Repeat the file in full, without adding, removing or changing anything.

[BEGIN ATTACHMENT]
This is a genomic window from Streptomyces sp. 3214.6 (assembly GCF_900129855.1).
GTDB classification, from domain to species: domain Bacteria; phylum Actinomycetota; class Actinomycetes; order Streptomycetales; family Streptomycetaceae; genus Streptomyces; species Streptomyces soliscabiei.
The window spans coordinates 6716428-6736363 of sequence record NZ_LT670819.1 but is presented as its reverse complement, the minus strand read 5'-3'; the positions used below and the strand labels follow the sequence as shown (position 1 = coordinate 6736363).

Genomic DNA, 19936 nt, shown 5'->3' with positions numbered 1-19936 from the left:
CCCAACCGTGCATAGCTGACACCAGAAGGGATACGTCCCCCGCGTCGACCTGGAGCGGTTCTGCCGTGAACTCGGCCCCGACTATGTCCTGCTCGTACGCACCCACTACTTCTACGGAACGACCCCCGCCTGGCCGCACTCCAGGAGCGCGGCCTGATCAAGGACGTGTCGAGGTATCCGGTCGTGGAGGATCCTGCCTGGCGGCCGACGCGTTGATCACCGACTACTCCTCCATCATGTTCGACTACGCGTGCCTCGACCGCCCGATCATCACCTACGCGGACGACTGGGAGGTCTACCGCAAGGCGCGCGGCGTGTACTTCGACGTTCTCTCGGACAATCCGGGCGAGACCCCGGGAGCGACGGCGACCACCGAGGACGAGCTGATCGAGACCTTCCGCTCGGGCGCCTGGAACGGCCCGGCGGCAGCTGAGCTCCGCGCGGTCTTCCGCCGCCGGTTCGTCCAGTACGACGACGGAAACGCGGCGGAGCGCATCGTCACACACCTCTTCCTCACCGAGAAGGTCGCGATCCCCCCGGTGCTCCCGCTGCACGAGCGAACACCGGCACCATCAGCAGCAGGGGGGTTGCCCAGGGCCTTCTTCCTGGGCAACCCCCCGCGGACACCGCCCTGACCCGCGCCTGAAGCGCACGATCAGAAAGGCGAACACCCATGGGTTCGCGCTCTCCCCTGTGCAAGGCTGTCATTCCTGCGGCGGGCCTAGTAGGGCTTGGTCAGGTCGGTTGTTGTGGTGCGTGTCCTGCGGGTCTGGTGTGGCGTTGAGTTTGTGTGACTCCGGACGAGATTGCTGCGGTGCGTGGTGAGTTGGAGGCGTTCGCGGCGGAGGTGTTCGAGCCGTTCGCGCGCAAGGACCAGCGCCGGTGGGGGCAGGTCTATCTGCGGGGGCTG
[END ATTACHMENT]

This is a genomic window from Streptomyces sp. 3214.6 (assembly GCF_900129855.1).
GTDB classification, from domain to species: domain Bacteria; phylum Actinomycetota; class Actinomycetes; order Streptomycetales; family Streptomycetaceae; genus Streptomyces; species Streptomyces soliscabiei.
The window spans coordinates 6716428-6736363 of sequence record NZ_LT670819.1 but is presented as its reverse complement, the minus strand read 5'-3'; the positions used below and the strand labels follow the sequence as shown (position 1 = coordinate 6736363).

Genomic DNA, 19936 nt, shown 5'->3' with positions numbered 1-19936 from the left:
CCCAACCGTGCATAGCTGACACCAGAAGGGATACGTCCCCCGCGTCGACCTGGAGCGGTTCTGCCGTGAACTCGGCCCCGACTATGTCCTGCTCGTACGCACCCACTACTTCTACGGAACGACCCCCGCCTGGCCGCACTCCAGGAGCGCGGCCTGATCAAGGACGTGTCGAGGTATCCGGTCGTGGAGGATCCTGCCTGGCGGCCGACGCGTTGATCACCGACTACTCCTCCATCATGTTCGACTACGCGTGCCTCGACCGCCCGATCATCACCTACGCGGACGACTGGGAGGTCTACCGCAAGGCGCGCGGCGTGTACTTCGACGTTCTCTCGGACAATCCGGGCGAGACCCCGGGAGCGACGGCGACCACCGAGGACGAGCTGATCGAGACCTTCCGCTCGGGCGCCTGGAACGGCCCGGCGGCAGCTGAGCTCCGCGCGGTCTTCCGCCGCCGGTTCGTCCAGTACGACGACGGAAACGCGGCGGAGCGCATCGTCACACACCTCTTCCTCACCGAGAAGGTCGCGATCCCCCCGGTGCTCCCGCTGCACGAGCGAACACCGGCACCATCAGCAGCAGGGGGGTTGCCCAGGGCCTTCTTCCTGGGCAACCCCCCGCGGACACCGCCCTGACCCGCGCCTGAAGCGCACGATCAGAAAGGCGAACACCCATGGGTTCGCGCTCTCCCCTGTGCAAGGCTGTCATTCCTGCGGCGGGCCTAGTAGGGCTTGGTCAGGTCGGTTGTTGTGGTGCGTGTCCTGCGGGTCTGGTGTGGCGTTGAGTTTGTGTGACTCCGGACGAGATTGCTGCGGTGCGTGGTGAGTTGGAGGCGTTCGCGGCGGAGGTGTTCGAGCCGTTCGCGCGCAAGGACCAGCGCCGGTGGGGGCAGGTCTATCTGCGGGGGCTG